Prime Minister Dmitry Medvedev has dented EU hopes of an end to hard times for many farmers by saying Russia plans to extend its embargo on Western food products by a year and a half.

“I have ordered proposals to be drawn up to extend the retaliatory measures not by a year, but until the end of 2017,” Medvedev said in comments released by the government.

His proposals would have to be approved by Russia’s President Vladimir Putin.

Since August 2014, Moscow has banned most food imports from Western countries, particularly from the EU, after the EU imposed sanctions on Russia for its 2014 annexation of Crimea and support for separatists in east Ukraine.

Russia extended the sanctions by a year last August, banning fruit and veg, meat, fish, milk and dairy imports, which have been partly responsible for loss-making prices in some EU farm sectors, notably pigs and dairy.

Displaced western exports to Russia have largely been replaced by EU exports to other markets, such as China. However, these new destinations are often lower-value.

The Russian embargo was due to expire in three months.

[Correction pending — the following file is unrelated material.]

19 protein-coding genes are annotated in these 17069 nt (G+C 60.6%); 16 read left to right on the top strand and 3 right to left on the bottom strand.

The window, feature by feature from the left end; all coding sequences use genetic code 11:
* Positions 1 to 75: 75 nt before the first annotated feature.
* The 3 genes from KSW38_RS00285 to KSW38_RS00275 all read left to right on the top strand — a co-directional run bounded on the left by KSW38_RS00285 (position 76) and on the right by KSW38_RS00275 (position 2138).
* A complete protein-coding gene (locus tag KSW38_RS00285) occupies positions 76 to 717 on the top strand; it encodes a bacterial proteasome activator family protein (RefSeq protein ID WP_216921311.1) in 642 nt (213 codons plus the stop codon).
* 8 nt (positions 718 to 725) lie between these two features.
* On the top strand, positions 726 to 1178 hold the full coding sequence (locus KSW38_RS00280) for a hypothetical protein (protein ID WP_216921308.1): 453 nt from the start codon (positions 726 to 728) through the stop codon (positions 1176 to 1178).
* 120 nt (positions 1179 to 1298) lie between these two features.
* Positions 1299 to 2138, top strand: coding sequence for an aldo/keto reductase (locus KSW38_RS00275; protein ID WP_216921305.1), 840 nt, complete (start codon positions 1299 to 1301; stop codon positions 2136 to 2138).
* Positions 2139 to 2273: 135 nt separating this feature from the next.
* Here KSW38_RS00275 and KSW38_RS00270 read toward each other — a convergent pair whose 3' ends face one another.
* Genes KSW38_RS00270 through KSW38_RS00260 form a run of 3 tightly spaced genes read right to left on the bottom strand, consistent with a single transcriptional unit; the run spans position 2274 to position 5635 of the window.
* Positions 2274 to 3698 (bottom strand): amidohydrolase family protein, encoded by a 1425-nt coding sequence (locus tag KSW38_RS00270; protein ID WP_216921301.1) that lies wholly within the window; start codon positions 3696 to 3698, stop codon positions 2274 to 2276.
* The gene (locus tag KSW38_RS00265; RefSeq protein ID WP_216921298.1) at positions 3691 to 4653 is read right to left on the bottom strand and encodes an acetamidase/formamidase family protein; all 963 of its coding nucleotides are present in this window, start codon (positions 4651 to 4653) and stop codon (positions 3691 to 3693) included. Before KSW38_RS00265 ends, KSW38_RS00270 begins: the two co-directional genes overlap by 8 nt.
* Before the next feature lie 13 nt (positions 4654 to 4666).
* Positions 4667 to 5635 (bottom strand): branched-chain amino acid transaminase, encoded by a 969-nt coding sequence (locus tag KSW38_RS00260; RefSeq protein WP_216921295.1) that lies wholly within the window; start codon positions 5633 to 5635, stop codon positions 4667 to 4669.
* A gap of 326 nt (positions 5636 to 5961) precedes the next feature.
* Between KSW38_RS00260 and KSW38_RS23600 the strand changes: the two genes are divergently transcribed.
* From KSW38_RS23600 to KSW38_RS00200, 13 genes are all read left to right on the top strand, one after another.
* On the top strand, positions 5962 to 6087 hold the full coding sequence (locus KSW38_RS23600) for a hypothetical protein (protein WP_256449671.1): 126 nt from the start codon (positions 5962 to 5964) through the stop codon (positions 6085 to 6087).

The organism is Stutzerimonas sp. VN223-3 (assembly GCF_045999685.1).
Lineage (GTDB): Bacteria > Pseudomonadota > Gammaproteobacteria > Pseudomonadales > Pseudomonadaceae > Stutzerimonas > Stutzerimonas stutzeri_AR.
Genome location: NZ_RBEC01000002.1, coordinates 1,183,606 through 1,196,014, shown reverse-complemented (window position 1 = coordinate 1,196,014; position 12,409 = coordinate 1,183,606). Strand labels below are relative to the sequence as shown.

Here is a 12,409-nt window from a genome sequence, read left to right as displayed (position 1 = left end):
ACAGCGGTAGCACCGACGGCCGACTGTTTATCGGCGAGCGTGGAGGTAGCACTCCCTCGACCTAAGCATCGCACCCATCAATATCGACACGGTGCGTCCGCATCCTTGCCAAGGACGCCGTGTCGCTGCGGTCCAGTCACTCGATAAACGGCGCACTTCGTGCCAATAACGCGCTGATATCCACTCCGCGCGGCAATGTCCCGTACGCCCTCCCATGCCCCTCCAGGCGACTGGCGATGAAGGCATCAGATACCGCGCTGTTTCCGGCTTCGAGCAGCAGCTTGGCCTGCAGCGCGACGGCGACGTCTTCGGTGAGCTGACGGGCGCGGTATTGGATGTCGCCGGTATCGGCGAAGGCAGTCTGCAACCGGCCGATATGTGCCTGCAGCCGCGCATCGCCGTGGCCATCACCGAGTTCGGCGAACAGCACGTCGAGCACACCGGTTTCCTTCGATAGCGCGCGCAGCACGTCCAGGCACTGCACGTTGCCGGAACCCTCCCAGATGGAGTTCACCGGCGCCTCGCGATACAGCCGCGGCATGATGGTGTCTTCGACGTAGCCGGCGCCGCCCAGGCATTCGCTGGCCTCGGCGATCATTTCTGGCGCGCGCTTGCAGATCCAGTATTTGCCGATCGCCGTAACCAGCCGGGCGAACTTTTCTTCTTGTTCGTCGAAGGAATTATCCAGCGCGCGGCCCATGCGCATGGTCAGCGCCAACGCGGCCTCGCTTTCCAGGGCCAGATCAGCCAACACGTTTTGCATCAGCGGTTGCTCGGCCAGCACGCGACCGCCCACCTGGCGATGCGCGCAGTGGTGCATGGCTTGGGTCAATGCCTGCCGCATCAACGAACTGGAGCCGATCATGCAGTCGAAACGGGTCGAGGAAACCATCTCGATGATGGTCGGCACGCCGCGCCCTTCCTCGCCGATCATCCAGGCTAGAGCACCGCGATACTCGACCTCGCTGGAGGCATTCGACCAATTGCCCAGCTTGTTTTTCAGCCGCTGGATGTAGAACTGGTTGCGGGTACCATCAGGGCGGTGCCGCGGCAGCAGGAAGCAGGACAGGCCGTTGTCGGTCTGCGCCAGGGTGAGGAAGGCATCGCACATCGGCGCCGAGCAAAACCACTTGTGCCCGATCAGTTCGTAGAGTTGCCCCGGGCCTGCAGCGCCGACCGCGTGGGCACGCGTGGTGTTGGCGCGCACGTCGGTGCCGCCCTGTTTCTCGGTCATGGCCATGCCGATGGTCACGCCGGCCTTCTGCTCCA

Medvedev’s warning came as EU countries prepare to debate whether to extend sanctions affecting Russia’s banks and energy and defence industries, that expire in July.

So far, the EU has extended these sanctions every six months.

The EU’s foreign policy chief Federica Mogherini has said she expects the EU to extend its sanctions once again. 

But German Foreign Minister Frank-Walter Steinmeier has warned that that resistance is growing within the EU to extending the sanctions, for which a unanimous vote of support is required.

European Commission President Jean-Claude Juncker has said that the EU won’t change its position on anti-Russian sanctions in the near future.

He will meet Putin at an economic forum in St. Petersburg on June 16, ahead of a decision.

On June 24, 2015, Putin signed a decree on extension of food embargo until August 5 of 2016.

The World Trade Organisation has sided with the EU in its claims the Russian embargo is disproportionate and violates trade rules.


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